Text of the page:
Milbank also criticizes Beck for overuse of the Hitler card – an ironic criticism from a liberal, since their stock in trade has, for decades, been calling anyone they don't care for “a Hitler” and calling any group they don't care for “Nazis” or “fascists”. But, as usual, the rules change when things turn around the other way. (He also considers it a criticism that Beck has been compared to Father Coughlin and Joseph McCarthy – two of my heroes. Oh well... ) And, he pushes the myth that “He (Beck) single-handedly brought down Obama advisor Van Jones over the official's far-left past.” As I have (I hope) proven in a previous post, it was the Regime – including Obama – that threw Jones under the bus for having shown an interest in the “9-11 truth” movement; if it had had anything to do with left-leaning tendencies, most of the Obama administration would have had to leave... including Obama himself.
And Beck came out against the scores of “policy czars” that Obama has put on the payroll? That's considered radical? I guess if he criticized the spoils system that would be considered radical as well.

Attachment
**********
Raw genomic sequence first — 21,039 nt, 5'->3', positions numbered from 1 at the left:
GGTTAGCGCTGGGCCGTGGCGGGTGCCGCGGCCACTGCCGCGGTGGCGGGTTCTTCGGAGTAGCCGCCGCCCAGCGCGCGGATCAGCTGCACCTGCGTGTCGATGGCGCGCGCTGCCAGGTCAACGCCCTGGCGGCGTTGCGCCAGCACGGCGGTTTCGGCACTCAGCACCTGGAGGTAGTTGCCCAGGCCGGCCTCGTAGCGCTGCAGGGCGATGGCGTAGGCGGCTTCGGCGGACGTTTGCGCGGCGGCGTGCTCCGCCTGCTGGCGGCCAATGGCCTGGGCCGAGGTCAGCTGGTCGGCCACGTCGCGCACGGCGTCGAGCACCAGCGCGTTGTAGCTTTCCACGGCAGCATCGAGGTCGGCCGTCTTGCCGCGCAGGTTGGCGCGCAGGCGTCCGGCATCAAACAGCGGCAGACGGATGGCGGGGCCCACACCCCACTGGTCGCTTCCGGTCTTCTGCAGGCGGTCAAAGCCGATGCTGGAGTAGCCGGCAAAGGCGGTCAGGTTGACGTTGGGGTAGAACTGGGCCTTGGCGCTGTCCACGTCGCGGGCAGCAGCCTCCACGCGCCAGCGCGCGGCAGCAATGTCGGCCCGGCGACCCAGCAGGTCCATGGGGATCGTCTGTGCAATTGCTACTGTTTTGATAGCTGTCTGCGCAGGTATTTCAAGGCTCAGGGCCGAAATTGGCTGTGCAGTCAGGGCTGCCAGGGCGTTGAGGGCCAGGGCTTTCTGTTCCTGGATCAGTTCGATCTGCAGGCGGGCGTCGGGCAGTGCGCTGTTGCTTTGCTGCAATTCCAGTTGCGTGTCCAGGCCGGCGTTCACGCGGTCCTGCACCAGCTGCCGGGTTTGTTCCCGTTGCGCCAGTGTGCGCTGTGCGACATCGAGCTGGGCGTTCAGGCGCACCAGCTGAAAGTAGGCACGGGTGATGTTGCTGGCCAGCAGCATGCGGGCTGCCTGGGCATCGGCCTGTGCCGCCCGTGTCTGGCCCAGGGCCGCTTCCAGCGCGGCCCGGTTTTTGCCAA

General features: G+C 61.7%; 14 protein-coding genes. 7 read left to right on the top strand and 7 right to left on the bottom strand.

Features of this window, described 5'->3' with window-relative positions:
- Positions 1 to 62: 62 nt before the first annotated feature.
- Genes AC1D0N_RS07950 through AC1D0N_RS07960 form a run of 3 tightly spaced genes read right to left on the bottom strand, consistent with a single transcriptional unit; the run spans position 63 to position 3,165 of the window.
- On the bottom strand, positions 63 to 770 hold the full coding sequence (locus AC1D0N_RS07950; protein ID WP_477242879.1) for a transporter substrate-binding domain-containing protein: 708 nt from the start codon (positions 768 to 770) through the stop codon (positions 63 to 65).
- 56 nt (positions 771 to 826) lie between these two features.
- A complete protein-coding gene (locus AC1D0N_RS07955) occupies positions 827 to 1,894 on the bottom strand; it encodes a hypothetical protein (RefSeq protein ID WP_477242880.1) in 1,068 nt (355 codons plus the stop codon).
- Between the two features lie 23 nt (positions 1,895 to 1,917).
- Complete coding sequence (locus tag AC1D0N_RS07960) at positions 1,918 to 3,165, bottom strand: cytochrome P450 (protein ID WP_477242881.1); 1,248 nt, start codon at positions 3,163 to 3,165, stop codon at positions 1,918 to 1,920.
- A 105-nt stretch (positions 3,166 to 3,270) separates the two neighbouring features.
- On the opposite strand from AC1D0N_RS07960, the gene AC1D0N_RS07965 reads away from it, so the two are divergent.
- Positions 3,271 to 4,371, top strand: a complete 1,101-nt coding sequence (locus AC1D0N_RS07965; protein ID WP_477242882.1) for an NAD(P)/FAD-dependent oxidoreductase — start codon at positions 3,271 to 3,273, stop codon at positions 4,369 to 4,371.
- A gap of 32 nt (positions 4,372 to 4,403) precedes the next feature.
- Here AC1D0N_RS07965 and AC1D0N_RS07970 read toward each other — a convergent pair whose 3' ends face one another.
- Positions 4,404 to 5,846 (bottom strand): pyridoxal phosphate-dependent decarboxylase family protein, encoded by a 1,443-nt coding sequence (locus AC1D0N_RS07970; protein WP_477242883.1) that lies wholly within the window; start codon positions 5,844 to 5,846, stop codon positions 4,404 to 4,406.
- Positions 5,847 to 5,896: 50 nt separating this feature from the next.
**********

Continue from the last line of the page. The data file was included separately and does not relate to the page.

Anyway – Beck is what I like to call “strong medicine”, and strong medicine is just what people are seeking these days. They have, day after day, to watch the world they were born into -- and feel they have a right to remain in -- collapse before their eyes... while they are made to feed on the bland platitudes coming out of the White House and Congress... and anyone with a grain of sense knows that those platitudes bear no relation to reality. They know that nothing is as it seems, and that there are not only conspiracies afoot, but there is a war on, and the enemy is them. So they run to Beck, who offers medicine that would be much too strong for normal times... but these are not normal times. In the meantime, people like Milbank insist that these _are_ normal times, and what are all these right-wing nut cases complaining about? What is the problem, since liberals finally have the world they have always wanted -- or are soon about to get? Anyone who is skeptical, or who withholds approval, must be a reactionary... and anyone who reinforces reactionary attitudes must be a counter-revolutionary... and we all know what happens to counter-revolutionaries in "people's republics".